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Large Scale Composite Nanowires and 3D Nanostructures for Energy Conversion and Storage

Kiong, Ling Jin and Hassanien, Bakr Zinab and Bhupender, Pal and Lathakumary, Vijayan Bincy and Shengyuan, Yang and M. M., Yusoff and Rajan, Jose (2018) Large Scale Composite Nanowires and 3D Nanostructures for Energy Conversion and Storage. In: International Seminar on Advanced Materials Research (ISAMR2018), 2-5 August 2018 , Shanghai, China. pp. 283-286..


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Composites of functional materials have long been synthesized for achieving enhanced physical and chemical properties such that they serve improved functions for a range of nanoelectronic devices and architectures. This is because many nanoelectronic devices demands materials of multiple functions including high conductivity and high surface area. In particular, these two functions are mutually competing in nanostructured materials – when the surface area increases as a result of nanostructuring processes, the increased surface fraction imposes surface states that lie within the bandgap of the material and subsequently the electrical conductivity is lowered. Many attempts have been adopted in the past to have high surface area and highly conducting materials in the single material system; however, making a composite is the most simple one and could be industrially accepted. Composite properties are achieved through many methods such as physical mixing of its components, chemical methods such as core/shell, hierarchical structures, nanoparticle-decorated nanowires, and carbon-reinforced porous materials are few examples. However, preparing a composite in the form of a nanowire or a 3D nanoflower is relatively new. Given the paramount importance of energy, recently energy conversion and storage devices are researched globally with high intensity. Optical transparency and workability at low light conditions enable the dye-sensitized solar cells (DSSCs) and the perovskite solar cells (PSCs) as desirable choice as smart windows in modern buildings for adding aesthetics with diverse choice of colors while producing clean electricity so as to realize zero-energy buildings. In both of these solar cells, the photoactive material is chemically developed from solutions on a wide bandgap material, known as photoelectrode. The photoelectrode influence the performance of the solar cells in many ways as they are either the charge separation medium or the charge transport medium or both. Commercially available mesoporous TiO2 has been a widely investigated material; but the sluggish charge kinetics due to the surface charges and intrinsic poor electrical conductivity triggered an intensive search on new materials worldwide. As a result many materials and materials architectures are developed with superior properties than the commercial choice; however, most of new materials are hardly scalable to the industrial levels. Among them, nanowires and 3D nanostructures such as flowers offer many advantages such as anisotropic charge dynamics, large surface area, and high crystallinity. Again, most of the materials synthesized thereby are through hardly scalable chemical processes. Similarly, storage of electrical energy in media and protocols with high energy and power densities have received a revived interest due to high power mobile electrical devices, electric vehicles, and other disconnected from grid but electrically powered technologies such as drones and robots. As a result, many new battery concepts such as sodium batteries, lithium-air, and lithium-Sulphur are currently under intensive research as a replacement for traditional lithium ion batteries. One of the promising replacement for batteries is battery-supercapacitor hybrids (BSHs) owing to its potentially higher power density (<5 kW kg-1) and longer life cycle (>100,000) compared to that of batteries; however, their energy density is rather unimpressive because of the sluggish charge kinetics of the electrode materials used. Therefore, making a composite with a highly conductive material with a highly electrochemically active material is a potential remedy. In the course of our research on the development of materials for energy conversion and storage, we have developed a range of composite materials in large quantities as nanobelts, nanowires and 3D nanoflowers through multineedle electrospinning techniques. The resulting materials performed synergistically and the energy conversion and storage devices fabricated using them gave superior properties than those fabricated using their constituents.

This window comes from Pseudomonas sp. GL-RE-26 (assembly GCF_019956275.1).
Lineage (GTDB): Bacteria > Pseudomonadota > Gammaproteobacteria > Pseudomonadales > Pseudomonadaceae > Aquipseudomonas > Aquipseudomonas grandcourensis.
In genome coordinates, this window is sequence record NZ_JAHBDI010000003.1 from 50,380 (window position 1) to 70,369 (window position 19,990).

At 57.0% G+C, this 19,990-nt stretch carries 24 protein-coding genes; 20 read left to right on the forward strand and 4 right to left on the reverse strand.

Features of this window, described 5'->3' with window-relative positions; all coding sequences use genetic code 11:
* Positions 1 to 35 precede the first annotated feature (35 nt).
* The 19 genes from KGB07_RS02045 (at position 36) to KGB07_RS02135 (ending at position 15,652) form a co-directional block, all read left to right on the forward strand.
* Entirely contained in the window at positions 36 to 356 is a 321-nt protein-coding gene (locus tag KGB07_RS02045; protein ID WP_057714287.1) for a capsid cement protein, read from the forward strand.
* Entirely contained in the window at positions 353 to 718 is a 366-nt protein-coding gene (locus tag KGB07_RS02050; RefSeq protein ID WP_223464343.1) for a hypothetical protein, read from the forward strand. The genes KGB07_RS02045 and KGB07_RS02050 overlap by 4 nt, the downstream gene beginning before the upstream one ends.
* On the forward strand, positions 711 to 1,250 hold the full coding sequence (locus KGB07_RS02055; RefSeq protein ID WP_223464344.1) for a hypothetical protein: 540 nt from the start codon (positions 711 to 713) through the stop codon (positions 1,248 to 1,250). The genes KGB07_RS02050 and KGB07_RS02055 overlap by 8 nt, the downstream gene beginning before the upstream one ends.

Item Type: Conference or Workshop Item (Lecture)
Uncontrolled Keywords: Nanowires; 3D; Nanostructures; Energy
Subjects: Q Science > QC Physics
Faculty/Division: Faculty of Industrial Sciences And Technology
Depositing User: Mr. Izan Izwan Misnon
Date Deposited: 02 Nov 2018 08:44
Last Modified: 02 Nov 2018 08:44
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